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Radial distribution function, concept.

  1. Feb 14, 2012 #1
    Okay, this is a really basic question. I'm just learning the basics of QM now.

    I can't wrap my head around the idea that the radial distribution function goes to zero as r-->0 but that the probability density as at a maximum as r-->zero. How can this be? they are opposite to each other!

    Thanks!
     
  2. jcsd
  3. Feb 14, 2012 #2

    jtbell

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    Staff: Mentor

    The probability density [itex]|\Psi|^2[/itex] gives you the probability per unit volume, of finding the electron in a little box dxdydz (rectangular coordinates) or [itex]r^2 \sin \theta dr d\theta d\phi[/itex] in spherical coordinates. For e.g. the ground state, this is maximum at the origin.

    The radial probability distribution [itex]4\pi r^2 |R|^2[/itex] gives you the probability per unit radius, of finding the electron in a thin spherical shell with radius r and thickness dr. If you keep dr constant and decrease r, the volume of the shell decreases, which tends to decrease the probability also. As r approaches zero, the volume of the shell approaches zero, and so does the probability.
     
  4. Feb 14, 2012 #3
    I don't really understand what you mean by "per unit volume" "per unit radius"... sorry. can you explain?
     
  5. Feb 14, 2012 #4

    jtbell

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    Staff: Mentor

    Assuming the probability density is uniform (constant) inside a box, you get the probability of the particle being inside the box by multiplying the probability density by the volume of the box

    [tex]P = |\Psi|^2 V[/tex]

    which we usually think of in terms of an infinitesimally small box:

    [tex]dP = |\Psi|^2 dxdydz[/tex]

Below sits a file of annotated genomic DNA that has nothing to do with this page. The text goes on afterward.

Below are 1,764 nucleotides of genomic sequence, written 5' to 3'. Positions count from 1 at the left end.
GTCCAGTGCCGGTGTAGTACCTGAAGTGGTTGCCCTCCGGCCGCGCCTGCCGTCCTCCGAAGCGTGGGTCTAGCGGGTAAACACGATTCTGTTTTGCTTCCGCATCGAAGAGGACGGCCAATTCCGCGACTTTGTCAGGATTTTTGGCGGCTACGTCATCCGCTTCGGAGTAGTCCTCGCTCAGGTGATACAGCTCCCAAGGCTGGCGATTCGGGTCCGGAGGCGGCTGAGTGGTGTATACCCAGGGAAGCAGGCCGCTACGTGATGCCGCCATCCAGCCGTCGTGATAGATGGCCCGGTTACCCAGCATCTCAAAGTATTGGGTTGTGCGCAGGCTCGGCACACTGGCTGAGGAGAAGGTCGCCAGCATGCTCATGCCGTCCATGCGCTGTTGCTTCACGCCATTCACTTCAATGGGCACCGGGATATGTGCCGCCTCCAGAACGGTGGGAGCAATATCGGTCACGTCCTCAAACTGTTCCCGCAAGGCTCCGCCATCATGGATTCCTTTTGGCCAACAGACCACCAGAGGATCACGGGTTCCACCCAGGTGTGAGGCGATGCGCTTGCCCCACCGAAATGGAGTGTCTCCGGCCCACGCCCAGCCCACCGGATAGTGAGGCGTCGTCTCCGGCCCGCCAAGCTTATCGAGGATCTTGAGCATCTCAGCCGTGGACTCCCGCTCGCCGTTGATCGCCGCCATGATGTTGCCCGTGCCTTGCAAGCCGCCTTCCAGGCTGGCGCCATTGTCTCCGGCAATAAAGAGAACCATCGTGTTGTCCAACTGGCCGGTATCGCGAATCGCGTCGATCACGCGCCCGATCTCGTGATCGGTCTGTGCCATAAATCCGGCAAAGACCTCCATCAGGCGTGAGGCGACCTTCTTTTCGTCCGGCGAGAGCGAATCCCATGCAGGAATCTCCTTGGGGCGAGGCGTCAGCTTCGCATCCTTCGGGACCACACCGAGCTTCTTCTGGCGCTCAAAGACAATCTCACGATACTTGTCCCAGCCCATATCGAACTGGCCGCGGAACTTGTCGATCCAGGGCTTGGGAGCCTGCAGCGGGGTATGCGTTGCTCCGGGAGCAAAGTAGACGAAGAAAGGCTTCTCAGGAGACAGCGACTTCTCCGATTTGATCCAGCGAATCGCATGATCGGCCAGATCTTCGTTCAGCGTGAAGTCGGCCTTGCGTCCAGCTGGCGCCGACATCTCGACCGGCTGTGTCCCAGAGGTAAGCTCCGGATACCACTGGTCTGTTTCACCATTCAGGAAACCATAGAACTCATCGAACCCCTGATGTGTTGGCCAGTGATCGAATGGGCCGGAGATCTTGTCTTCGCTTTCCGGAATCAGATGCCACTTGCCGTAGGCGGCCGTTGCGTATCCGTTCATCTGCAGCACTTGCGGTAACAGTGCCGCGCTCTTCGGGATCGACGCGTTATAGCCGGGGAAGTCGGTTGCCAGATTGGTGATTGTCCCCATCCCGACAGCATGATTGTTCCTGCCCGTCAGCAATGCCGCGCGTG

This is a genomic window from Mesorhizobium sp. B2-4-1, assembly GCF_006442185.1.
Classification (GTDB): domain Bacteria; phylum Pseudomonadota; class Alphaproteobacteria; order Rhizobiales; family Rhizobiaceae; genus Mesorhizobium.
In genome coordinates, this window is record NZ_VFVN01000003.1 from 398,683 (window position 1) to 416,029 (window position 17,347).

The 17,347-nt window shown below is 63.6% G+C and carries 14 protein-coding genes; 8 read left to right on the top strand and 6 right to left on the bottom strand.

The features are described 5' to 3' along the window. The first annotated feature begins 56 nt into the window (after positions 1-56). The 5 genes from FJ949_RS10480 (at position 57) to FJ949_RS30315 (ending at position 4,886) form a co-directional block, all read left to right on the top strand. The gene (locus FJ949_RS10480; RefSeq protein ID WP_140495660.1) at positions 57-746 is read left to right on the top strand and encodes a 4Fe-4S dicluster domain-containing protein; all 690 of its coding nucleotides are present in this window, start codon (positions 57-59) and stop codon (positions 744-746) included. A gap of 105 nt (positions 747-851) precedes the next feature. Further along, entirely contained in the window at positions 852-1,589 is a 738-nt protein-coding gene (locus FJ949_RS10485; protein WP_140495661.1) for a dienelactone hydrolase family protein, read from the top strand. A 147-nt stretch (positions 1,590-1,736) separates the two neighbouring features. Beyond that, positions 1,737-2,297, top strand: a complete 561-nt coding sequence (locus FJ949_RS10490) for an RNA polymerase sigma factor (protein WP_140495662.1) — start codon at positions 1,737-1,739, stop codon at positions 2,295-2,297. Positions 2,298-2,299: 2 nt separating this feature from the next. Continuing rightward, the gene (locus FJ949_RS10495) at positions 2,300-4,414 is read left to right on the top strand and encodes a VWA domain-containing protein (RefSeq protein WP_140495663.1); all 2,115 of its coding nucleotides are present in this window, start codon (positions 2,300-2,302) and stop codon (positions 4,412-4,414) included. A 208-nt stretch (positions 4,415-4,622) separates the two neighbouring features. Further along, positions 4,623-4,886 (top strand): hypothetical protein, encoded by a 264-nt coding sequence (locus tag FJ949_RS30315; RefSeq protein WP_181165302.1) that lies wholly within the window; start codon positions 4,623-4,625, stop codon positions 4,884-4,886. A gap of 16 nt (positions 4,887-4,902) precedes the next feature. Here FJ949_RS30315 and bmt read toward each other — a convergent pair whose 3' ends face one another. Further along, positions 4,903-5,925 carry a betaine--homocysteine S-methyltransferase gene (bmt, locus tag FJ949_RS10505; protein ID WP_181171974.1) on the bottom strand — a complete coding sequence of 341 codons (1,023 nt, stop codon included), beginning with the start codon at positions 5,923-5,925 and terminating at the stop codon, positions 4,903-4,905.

or

    [tex]dP = |\Psi|^2 r^2 \sin \theta dr d\theta d\phi[/tex]

    If the probability density isn't uniform, we have to integrate a lot of infinitesimally tiny boxes.

    Assuming the radial probability distribution Pr is constant between radius R1 and R2, you get the probability that the particle is in a spherical shell with inner radius R1 and outer radius R2 by multiplying the radial probability distribution by the distance between R1 and R2:

    [tex]P = P_r (R_2 - R_1)[/tex]

    For an infinitesimally thin shell this becomes

    [tex]dP = P_r dr[/tex]

    The difference between the two kinds of probability distributions is basically the volume of a thin shell: 4πr2dr.

    If you want the probability that the particle is inside that infinitesimally thin shell, but you have the probability density and not the radial probability distribution, then you have to multiply by the volume of the shell:

    [tex]dP = |\Psi|^2 4\pi r^2 dr[/tex]
     
    Last edited: Feb 14, 2012
  6. Feb 14, 2012 #5
    In simple terms, r is a distance between two things (electrons). The radial distribution function gives you the probability of finding two electrons with a distance of r between them. Since they can not occupy the same location, the probability becomes zero as r--> zero.

    The probability density of finding an electron at the zero position will be maximum. In other words, they are answering two different questions

    1. What is the probability of finding **another** electron a distance r separated from the first: (Radial distribution function)

    2. What is the probability of finding **any** electron a distance r from an electron: (Probability density)
     
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